Bill Carrick, a Democratic consultant who led incumbent Los Angeles Mayor Eric Garcetti’s 2013 campaign, said Caruso’s portrayal of the city as a dystopian nightmare went too far, even with homelessness and crime in the spirits.

“To the extent that it sounds like a more conservative, Republican, Trumpian message, I don’t think that’s good,” he said.

Carrick also said Caruso did not sufficiently explain to voters why he registered as a Democrat, a decision he made a week before the deadline to enter the race. This left him exposed to attacks on his liberal credentials and polarized the race in a partisan fashion.

The threat to abortion rights following the Supreme Court’s June decision to overturn Roe vs. Wade is also a factor. “When the ruling came out, that was really the first big moment where Caruso’s momentum stopped, where I think Bass and his supporters did a good job of reminding the public that Caruso was a Republican and that ‘he supported pro-life candidates and causes,’” Levinson said.

The recent Los Angeles Times poll found Bass holding a 40-point lead among registered Democrats, a fact Carrick argued makes the race much closer to a Democrat-vs-Republican contest.

“I don’t doubt for a minute that he’s a professional choice,” Carrick said. “I have no doubt that he is in favor of LGBT rights or that he is sensitive to immigrant issues. I don’t doubt it, but it’s kind of a check of your boxes.

Caruso seized on the same wave of tough anti-crime sentiments driving the effort to recall liberal city prosecutor George Gascón. He supported the recall effort early in his campaign with a $50,000 contribution, blaming the recent increase in crime on Gascón’s reform policies.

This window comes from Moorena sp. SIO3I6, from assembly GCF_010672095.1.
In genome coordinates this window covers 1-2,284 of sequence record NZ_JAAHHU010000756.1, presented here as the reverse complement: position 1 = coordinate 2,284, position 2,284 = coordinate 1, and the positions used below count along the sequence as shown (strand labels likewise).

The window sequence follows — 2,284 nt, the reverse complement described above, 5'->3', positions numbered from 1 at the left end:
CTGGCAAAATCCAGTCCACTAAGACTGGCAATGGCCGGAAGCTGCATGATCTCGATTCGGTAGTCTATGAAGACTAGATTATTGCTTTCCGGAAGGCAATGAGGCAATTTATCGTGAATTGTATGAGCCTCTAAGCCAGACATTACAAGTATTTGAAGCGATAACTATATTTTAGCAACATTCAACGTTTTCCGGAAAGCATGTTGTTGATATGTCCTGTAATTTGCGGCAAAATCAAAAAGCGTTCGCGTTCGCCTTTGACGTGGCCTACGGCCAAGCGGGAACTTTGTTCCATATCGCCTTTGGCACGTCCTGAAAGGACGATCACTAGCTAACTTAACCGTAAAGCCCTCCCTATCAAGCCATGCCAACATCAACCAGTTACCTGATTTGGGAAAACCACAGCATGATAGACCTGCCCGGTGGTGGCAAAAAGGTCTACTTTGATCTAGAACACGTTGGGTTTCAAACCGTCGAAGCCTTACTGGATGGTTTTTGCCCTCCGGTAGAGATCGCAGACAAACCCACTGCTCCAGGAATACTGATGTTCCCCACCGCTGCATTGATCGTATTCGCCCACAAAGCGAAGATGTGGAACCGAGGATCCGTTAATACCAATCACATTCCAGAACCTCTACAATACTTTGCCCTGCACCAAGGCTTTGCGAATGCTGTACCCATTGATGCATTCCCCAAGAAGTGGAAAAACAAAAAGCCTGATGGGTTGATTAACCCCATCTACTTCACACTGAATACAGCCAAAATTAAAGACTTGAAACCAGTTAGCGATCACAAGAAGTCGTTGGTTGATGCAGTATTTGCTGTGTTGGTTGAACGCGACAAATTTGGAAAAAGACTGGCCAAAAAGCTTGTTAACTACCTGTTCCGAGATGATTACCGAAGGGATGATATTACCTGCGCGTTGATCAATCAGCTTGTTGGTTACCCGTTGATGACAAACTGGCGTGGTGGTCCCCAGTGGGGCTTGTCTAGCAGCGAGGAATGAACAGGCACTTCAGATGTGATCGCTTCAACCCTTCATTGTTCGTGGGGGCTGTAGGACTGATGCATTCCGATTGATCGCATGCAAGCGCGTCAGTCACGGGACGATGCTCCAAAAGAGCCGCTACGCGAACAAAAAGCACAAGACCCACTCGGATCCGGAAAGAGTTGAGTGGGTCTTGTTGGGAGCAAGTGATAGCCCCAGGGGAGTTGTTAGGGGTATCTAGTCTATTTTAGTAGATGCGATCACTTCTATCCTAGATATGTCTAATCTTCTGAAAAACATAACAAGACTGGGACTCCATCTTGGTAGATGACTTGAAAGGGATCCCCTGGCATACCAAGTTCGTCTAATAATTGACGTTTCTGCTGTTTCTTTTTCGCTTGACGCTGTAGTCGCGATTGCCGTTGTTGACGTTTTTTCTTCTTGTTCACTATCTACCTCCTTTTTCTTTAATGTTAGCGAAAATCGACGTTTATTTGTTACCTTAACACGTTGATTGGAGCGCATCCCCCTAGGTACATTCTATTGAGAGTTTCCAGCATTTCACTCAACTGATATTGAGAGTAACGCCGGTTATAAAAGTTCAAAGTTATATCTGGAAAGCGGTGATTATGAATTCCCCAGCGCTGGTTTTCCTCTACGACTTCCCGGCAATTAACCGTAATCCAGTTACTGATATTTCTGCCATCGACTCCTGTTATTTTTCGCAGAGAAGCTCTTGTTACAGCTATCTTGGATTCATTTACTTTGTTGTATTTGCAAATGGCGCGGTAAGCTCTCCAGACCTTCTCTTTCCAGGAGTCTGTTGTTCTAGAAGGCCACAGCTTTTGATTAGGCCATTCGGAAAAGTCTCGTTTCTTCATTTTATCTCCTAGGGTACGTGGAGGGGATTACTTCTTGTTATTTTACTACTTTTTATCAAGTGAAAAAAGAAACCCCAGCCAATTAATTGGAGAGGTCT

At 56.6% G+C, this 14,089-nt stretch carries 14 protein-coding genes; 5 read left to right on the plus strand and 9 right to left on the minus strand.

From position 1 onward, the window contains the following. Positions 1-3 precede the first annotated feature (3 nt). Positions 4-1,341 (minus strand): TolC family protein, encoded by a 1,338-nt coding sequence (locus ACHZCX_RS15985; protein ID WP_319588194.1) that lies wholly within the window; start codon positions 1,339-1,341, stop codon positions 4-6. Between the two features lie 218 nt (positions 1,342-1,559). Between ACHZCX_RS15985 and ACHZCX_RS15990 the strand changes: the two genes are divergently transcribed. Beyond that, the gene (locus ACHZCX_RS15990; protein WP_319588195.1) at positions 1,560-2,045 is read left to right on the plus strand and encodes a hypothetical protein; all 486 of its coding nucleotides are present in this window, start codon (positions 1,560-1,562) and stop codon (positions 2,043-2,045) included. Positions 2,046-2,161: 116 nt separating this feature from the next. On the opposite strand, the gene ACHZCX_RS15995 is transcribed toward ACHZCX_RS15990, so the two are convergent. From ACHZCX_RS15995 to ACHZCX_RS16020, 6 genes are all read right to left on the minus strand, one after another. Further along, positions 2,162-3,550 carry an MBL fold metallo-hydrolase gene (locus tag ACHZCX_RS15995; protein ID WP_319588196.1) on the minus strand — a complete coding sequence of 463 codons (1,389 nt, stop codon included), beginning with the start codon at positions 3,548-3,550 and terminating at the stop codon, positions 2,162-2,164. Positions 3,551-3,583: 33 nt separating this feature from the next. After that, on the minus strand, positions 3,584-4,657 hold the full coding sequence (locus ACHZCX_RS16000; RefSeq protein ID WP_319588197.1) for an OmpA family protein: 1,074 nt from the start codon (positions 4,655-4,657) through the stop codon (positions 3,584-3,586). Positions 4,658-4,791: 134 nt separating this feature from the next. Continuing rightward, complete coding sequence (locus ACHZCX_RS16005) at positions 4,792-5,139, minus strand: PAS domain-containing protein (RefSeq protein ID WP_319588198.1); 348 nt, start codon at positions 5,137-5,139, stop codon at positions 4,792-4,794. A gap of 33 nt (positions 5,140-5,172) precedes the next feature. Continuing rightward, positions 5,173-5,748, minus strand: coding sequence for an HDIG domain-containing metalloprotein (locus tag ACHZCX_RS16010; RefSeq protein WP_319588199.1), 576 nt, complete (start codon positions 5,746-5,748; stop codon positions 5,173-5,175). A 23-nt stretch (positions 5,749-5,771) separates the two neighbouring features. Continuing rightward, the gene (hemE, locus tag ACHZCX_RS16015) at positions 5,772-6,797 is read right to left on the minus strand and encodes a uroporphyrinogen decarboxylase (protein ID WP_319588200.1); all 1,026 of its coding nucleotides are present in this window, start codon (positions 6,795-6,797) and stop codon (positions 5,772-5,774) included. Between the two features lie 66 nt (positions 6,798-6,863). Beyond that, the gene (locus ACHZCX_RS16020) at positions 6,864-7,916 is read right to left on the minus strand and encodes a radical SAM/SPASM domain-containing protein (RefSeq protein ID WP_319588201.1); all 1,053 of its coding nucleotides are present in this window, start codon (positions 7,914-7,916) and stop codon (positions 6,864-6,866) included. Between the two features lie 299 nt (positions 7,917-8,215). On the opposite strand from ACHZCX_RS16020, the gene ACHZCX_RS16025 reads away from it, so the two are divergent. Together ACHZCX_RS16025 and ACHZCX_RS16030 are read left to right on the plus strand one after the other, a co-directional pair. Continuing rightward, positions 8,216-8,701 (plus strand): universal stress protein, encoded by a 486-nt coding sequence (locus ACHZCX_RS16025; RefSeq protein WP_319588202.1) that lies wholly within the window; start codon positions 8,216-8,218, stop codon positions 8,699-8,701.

A recent LA Times/Berkeley poll found the recall had a good chance of succeeding if passed, with a 20-point lead in favor, but petitioners failed to gather the necessary signatures in time.

Bass’s campaign has made Caruso’s political background and adversarial rhetoric toward Democratic officials who dominate city government central to a strategy to combat its infinite resources.

His team in recent weeks promoted a video of a private fundraiser with Hillary Clinton, who discussed Caruso’s past donations to candidates opposed to abortion rights and compared in a not so subtle his professional background to former President Donald Trump.

Clinton is headlining a growing list of Democratic powerhouses who have endorsed Bass, including Biden, Vice President Kamala Harris and local heavyweights Sen. Alex Padille and former LA Mayor Antonio Villaraigosa.

“She’s running against a Republican, billionaire, mall developer who registered as a Democrat the week before announcing his mayoral campaign, and has torn down every Democrat he can find since,” a said Bass spokeswoman Sarah Leonard Sheahan. “There’s such a contrast in the race, and it’s a Democratic town. People just want to make it clear that there’s a real pro-choice Democrat in the race.

Even more cautious observers who aren’t ready to declare Bass the winner say Caruso’s chances of beating her are slim.

“I don’t think you can count it,” Carrick said. “But if someone says you have to bet $10,000 on someone, I wouldn’t bet it on Rick.”